You know, to look at the two countries , S.korea and Vietnam on a map, yes you would say Vietnam defintiely looks bigger, but not by that much. Vietnam has 80mil people and SK has 50. But for some reason things feel much more crowded in Korea. We bus-rode through numerous areas of Vietnam that really were wide open spaces.
Things kicked off in Hanoi, see above, where they really know how to put cement and paint to good use. The city looked great. Initially the traffic, overwhelmingly light motorcycles, was panic-inducing but as the 2 weeks progressed I could see how (other than a space-age mass-transit system) motorbikes were the most logical solution. Folks beep the horns in the way fish use sonar (not angry honking like westerners) but even then, if everybodies doing it, it can create quite a din that I imagine would take several months to desensitise to.
Pretty much everyone was on the make in Hanoi. Anyone who could charge me more, would. Luckily I had my friend M—there, who is much wiser to the grifting and more adept at haggling.
It’s a really attractive city with almost no high-rises or sky scrapers.
I didn’t know anyone was still doing the hammer and sickle. We said and thought several times that it’s a good thing that Vietnam won the last war and not the US (and allies). We didn’t see one McDonalds the whole fortnight. (Saw one KFC (in HCMCity and two Loterias). There’s no dick-sucking of coporate capitalism of the kind that’s rampant in S.Korea. Sure, it’s not communism in the way Lennin and Trotsky envisioned it, but they’re doing their own thing; people looked healthy, happy not wanting—for the most part.
Once we got out of the city—a 12-16hour scrappy busride down the coast—I found that the people in Hanoi were actually a bit stand-offish compared to country folks. We took the ‘tourist busses’ which are supposed to be the more cushy option, but they were still a huge pain in the arse and easily the most challenging thing during the trip. Next time I’d take the train 1st class.
Hoi an is know for its tailors, and above is me with Mr.Xe (pronounced ‘sheh’). M—“I only need two pairs of pants to be happy” E. sez she thinks she heard he was gay, but just because he asked me to strip down to jocks to take measurements… and then stuck his hands in my pockets when the suit was done, doesn’t mean he’s homosexual I think. Suit not pictured.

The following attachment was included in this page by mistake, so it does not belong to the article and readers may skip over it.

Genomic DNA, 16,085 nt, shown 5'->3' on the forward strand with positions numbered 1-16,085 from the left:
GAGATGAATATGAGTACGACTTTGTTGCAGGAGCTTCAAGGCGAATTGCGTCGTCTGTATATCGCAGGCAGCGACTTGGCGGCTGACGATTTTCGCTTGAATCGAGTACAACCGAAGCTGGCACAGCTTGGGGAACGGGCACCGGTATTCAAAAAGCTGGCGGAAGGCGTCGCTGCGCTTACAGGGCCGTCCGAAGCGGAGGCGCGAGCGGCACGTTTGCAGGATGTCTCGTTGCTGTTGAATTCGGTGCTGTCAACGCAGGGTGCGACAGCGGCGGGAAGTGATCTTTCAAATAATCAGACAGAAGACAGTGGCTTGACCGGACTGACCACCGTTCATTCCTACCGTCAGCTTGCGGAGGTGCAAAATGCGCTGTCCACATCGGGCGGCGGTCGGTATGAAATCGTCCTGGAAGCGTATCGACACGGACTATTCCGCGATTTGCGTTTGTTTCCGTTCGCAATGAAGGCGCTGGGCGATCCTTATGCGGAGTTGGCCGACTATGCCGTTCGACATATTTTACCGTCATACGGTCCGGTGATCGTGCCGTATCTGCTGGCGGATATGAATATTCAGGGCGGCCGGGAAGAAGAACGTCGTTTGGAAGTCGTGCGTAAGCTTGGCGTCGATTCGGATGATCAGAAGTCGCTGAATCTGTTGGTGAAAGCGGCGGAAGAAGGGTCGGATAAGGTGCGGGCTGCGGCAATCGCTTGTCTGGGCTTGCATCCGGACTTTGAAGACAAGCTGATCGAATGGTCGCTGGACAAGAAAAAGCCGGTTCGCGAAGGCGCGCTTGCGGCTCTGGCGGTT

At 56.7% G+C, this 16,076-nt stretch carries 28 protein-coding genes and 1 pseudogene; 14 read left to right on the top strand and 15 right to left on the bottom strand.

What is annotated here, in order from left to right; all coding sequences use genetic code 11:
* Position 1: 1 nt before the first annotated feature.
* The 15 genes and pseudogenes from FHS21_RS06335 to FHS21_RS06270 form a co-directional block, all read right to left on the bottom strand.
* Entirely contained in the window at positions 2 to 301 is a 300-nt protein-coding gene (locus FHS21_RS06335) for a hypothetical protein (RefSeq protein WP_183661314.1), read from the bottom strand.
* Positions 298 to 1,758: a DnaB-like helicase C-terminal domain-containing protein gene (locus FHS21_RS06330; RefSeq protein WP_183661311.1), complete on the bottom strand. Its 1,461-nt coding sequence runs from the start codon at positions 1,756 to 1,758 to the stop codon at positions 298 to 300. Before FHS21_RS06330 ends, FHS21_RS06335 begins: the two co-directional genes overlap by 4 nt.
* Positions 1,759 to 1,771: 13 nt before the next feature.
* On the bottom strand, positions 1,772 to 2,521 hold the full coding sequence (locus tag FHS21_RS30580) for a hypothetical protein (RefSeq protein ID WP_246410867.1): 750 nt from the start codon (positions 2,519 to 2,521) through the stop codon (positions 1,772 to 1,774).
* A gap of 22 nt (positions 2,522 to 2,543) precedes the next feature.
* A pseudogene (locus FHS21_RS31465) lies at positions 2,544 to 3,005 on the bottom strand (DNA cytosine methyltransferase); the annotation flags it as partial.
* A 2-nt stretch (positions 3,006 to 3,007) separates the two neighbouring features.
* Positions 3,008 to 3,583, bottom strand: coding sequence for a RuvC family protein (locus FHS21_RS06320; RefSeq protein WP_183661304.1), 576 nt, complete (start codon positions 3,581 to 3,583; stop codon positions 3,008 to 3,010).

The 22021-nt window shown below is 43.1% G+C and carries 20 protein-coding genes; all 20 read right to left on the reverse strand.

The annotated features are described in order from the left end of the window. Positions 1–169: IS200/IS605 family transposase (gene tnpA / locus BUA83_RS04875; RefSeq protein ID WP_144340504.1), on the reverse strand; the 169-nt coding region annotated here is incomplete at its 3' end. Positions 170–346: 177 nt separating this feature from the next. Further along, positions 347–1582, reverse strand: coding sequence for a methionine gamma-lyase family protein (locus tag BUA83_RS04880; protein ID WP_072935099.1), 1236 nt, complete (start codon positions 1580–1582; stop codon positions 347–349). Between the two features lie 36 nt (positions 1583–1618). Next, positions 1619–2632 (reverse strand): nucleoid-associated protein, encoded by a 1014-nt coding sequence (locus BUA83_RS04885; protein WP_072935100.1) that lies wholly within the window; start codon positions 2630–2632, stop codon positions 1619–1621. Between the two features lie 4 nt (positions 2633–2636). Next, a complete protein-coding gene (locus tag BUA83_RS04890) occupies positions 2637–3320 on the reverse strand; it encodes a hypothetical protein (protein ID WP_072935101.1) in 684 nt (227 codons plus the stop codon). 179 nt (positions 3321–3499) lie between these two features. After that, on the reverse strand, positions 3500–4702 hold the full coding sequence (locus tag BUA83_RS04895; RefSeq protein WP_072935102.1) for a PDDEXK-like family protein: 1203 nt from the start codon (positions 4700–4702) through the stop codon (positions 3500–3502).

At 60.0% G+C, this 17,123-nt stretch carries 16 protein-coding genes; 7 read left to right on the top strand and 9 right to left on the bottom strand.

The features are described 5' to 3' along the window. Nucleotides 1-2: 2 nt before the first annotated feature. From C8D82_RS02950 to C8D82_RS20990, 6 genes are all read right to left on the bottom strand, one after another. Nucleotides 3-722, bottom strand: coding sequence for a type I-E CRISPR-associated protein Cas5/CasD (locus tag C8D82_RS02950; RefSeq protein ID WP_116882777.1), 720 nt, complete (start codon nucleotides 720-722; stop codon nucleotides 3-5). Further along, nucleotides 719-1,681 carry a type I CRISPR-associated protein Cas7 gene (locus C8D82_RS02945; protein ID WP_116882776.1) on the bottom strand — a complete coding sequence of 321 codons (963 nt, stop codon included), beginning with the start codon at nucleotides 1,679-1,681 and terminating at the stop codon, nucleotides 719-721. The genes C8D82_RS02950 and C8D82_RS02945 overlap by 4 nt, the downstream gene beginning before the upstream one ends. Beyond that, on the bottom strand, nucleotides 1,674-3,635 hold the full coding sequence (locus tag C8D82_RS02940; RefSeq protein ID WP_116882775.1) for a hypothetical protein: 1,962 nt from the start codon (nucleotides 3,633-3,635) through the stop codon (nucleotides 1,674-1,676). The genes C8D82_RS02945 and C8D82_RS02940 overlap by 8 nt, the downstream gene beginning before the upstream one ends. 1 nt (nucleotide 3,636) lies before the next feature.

I went for it bigtime. Pictures will appear as new clothing comes to hand, and in contrast to my travelling companion, I like the postmodernist notion of slipping on different masks, becoming different people from time to time. I got a white safari suit.
I think we both agreed that Hoi an was the nicest place we stopped at during the two weeks. Wikipedia says the pop. is 25 000 but the LP books says 76, so there must be another 50 or so in the surrounding area. Either way – it was a good size. Bicycles are cheap to rent and make for a super way to get around. There’s an excellent beach about 4kms out of town which no body goes to. Shop owners are honest and friendly. Accommodation is cheap and plentiful.
Here, M—is eating a local delicacy called ‘whie rose’ (kind of like korean mandoo, or dim sum) and also we’re getting stuck into the fantastic vietnamese style coffee and yummy carbonated mineral water. Thanks to French colonialism, folks in Vietnam really know how to grow and brew a good coffee.
I am having the lunch of champions; pho bo! Pho Bo! Pho Bo!—rice noodles, a little beef and green leafy vegetable in clear broth.
Kids in Da Lat, like everywhere else in the world, are cute.
On the back of our motorbike, whacked out on caffeine, we held up a bandanna store using only wild-eyed looks and bad use of tonal lang. Made off with an armful of neckerchiefs and about 4$US; good for 10 or 12 more coffees.
More excruciating detail at flickr
Also see Vietnam Holiday: the second time